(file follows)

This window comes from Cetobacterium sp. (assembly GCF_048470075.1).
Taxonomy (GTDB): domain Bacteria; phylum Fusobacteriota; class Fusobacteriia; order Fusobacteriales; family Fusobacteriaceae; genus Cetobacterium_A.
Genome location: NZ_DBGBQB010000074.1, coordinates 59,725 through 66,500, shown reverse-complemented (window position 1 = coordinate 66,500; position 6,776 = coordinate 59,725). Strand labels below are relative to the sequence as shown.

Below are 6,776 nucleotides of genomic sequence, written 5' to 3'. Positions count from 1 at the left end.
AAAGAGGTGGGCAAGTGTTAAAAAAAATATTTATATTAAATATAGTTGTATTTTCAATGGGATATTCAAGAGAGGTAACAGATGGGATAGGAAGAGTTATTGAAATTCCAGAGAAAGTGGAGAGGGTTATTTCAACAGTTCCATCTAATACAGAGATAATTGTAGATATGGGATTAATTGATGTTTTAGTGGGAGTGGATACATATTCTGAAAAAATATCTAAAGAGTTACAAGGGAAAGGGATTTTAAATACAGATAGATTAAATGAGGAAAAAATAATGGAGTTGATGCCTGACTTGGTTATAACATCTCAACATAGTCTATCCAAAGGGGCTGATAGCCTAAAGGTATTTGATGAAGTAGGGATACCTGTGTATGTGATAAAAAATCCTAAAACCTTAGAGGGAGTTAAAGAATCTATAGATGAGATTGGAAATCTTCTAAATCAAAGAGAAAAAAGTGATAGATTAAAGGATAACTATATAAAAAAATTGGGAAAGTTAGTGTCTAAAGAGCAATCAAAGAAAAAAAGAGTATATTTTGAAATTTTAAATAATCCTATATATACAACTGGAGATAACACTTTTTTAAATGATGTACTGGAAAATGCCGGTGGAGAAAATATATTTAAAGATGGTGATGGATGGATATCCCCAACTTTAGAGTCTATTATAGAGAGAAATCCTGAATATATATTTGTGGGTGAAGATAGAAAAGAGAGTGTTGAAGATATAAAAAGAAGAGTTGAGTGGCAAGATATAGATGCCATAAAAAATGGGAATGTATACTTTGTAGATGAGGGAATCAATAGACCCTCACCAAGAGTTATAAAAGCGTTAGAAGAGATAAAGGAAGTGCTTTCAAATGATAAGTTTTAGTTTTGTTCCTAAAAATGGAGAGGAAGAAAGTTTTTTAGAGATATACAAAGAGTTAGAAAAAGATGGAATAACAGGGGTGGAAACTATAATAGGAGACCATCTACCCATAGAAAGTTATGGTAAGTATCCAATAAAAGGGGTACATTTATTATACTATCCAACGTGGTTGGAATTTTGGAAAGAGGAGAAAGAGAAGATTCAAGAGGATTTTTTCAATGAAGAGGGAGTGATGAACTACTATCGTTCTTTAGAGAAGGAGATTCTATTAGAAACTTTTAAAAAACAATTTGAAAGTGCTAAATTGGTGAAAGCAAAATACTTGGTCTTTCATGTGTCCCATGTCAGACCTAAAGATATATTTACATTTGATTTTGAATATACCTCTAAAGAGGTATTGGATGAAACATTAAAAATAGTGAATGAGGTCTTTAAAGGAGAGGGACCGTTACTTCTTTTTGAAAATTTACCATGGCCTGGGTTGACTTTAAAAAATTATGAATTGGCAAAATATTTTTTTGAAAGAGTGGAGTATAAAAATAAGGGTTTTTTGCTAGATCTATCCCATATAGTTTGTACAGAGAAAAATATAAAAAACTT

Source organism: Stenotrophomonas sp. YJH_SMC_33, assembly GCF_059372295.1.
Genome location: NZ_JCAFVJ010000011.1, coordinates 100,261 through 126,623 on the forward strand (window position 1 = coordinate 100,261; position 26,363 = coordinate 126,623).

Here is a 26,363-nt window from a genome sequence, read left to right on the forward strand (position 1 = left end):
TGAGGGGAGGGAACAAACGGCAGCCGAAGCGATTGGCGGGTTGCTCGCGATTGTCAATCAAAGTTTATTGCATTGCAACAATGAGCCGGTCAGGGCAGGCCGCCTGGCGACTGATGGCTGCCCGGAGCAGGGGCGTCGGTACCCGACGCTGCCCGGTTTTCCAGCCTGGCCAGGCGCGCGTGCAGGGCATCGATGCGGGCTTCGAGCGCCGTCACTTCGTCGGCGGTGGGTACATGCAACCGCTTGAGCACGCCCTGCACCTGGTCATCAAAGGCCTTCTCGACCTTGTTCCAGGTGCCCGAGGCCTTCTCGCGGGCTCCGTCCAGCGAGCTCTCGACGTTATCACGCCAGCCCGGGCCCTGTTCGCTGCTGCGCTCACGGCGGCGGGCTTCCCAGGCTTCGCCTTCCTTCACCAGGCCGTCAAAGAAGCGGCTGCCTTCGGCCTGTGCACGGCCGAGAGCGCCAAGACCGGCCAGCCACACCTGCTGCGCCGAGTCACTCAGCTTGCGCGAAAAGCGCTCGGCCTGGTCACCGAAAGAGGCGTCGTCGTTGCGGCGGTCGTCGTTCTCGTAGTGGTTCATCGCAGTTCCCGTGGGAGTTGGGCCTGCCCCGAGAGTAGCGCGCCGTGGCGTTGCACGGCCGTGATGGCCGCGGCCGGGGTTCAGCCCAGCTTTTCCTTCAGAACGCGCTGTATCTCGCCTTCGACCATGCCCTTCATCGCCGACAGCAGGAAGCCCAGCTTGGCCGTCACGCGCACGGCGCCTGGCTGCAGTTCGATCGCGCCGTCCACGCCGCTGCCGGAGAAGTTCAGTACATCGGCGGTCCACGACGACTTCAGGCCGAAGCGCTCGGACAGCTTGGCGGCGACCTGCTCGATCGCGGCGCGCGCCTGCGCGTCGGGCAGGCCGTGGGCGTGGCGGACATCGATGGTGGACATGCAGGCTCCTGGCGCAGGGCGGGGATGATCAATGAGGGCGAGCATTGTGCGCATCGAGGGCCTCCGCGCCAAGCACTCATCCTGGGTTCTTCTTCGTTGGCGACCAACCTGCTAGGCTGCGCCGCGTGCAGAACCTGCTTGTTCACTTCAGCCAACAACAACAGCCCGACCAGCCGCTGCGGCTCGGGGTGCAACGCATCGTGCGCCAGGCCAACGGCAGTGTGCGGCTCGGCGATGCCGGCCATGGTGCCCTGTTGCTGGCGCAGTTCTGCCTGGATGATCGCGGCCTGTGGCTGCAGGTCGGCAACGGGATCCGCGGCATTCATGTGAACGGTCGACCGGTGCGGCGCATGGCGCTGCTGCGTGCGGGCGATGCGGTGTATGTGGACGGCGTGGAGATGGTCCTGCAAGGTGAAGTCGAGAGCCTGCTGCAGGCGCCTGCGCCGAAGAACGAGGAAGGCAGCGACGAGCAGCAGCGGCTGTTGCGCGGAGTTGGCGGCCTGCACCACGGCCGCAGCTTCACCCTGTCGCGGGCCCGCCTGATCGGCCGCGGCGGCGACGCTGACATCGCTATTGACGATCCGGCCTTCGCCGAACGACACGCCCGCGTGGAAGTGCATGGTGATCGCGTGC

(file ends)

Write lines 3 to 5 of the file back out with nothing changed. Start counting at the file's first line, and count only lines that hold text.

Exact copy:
Genome location: NZ_DBGBQB010000074.1, coordinates 59,725 through 66,500, shown reverse-complemented (window position 1 = coordinate 66,500; position 6,776 = coordinate 59,725). Strand labels below are relative to the sequence as shown.

Below are 6,776 nucleotides of genomic sequence, written 5' to 3'. Positions count from 1 at the left end.
AAAGAGGTGGGCAAGTGTTAAAAAAAATATTTATATTAAATATAGTTGTATTTTCAATGGGATATTCAAGAGAGGTAACAGATGGGATAGGAAGAGTTATTGAAATTCCAGAGAAAGTGGAGAGGGTTATTTCAACAGTTCCATCTAATACAGAGATAATTGTAGATATGGGATTAATTGATGTTTTAGTGGGAGTGGATACATATTCTGAAAAAATATCTAAAGAGTTACAAGGGAAAGGGATTTTAAATACAGATAGATTAAATGAGGAAAAAATAATGGAGTTGATGCCTGACTTGGTTATAACATCTCAACATAGTCTATCCAAAGGGGCTGATAGCCTAAAGGTATTTGATGAAGTAGGGATACCTGTGTATGTGATAAAAAATCCTAAAACCTTAGAGGGAGTTAAAGAATCTATAGATGAGATTGGAAATCTTCTAAATCAAAGAGAAAAAAGTGATAGATTAAAGGATAACTATATAAAAAAATTGGGAAAGTTAGTGTCTAAAGAGCAATCAAAGAAAAAAAGAGTATATTTTGAAATTTTAAATAATCCTATATATACAACTGGAGATAACACTTTTTTAAATGATGTACTGGAAAATGCCGGTGGAGAAAATATATTTAAAGATGGTGATGGATGGATATCCCCAACTTTAGAGTCTATTATAGAGAGAAATCCTGAATATATATTTGTGGGTGAAGATAGAAAAGAGAGTGTTGAAGATATAAAAAGAAGAGTTGAGTGGCAAGATATAGATGCCATAAAAAATGGGAATGTATACTTTGTAGATGAGGGAATCAATAGACCCTCACCAAGAGTTATAAAAGCGTTAGAAGAGATAAAGGAAGTGCTTTCAAATGATAAGTTTTAGTTTTGTTCCTAAAAATGGAGAGGAAGAAAGTTTTTTAGAGATATACAAAGAGTTAGAAAAAGATGGAATAACAGGGGTGGAAACTATAATAGGAGACCATCTACCCATAGAAAGTTATGGTAAGTATCCAATAAAAGGGGTACATTTATTATACTATCCAACGTGGTTGGAATTTTGGAAAGAGGAGAAAGAGAAGATTCAAGAGGATTTTTTCAATGAAGAGGGAGTGATGAACTACTATCGTTCTTTAGAGAAGGAGATTCTATTAGAAACTTTTAAAAAACAATTTGAAAGTGCTAAATTGGTGAAAGCAAAATACTTGGTCTTTCATGTGTCCCATGTCAGACCTAAAGATATATTTACATTTGATTTTGAATATACCTCTAAAGAGGTATTGGATGAAACATTAAAAATAGTGAATGAGGTCTTTAAAGGAGAGGGACCGTTACTTCTTTTTGAAAATTTACCATGGCCTGGGTTGACTTTAAAAAATTATGAATTGGCAAAATATTTTTTTGAAAGAGTGGAGTATAAAAATAAGGGTTTTTTGCTAGATCTATCCCATATAGTTTGTACAGAGAAAAATATAAAAAACTT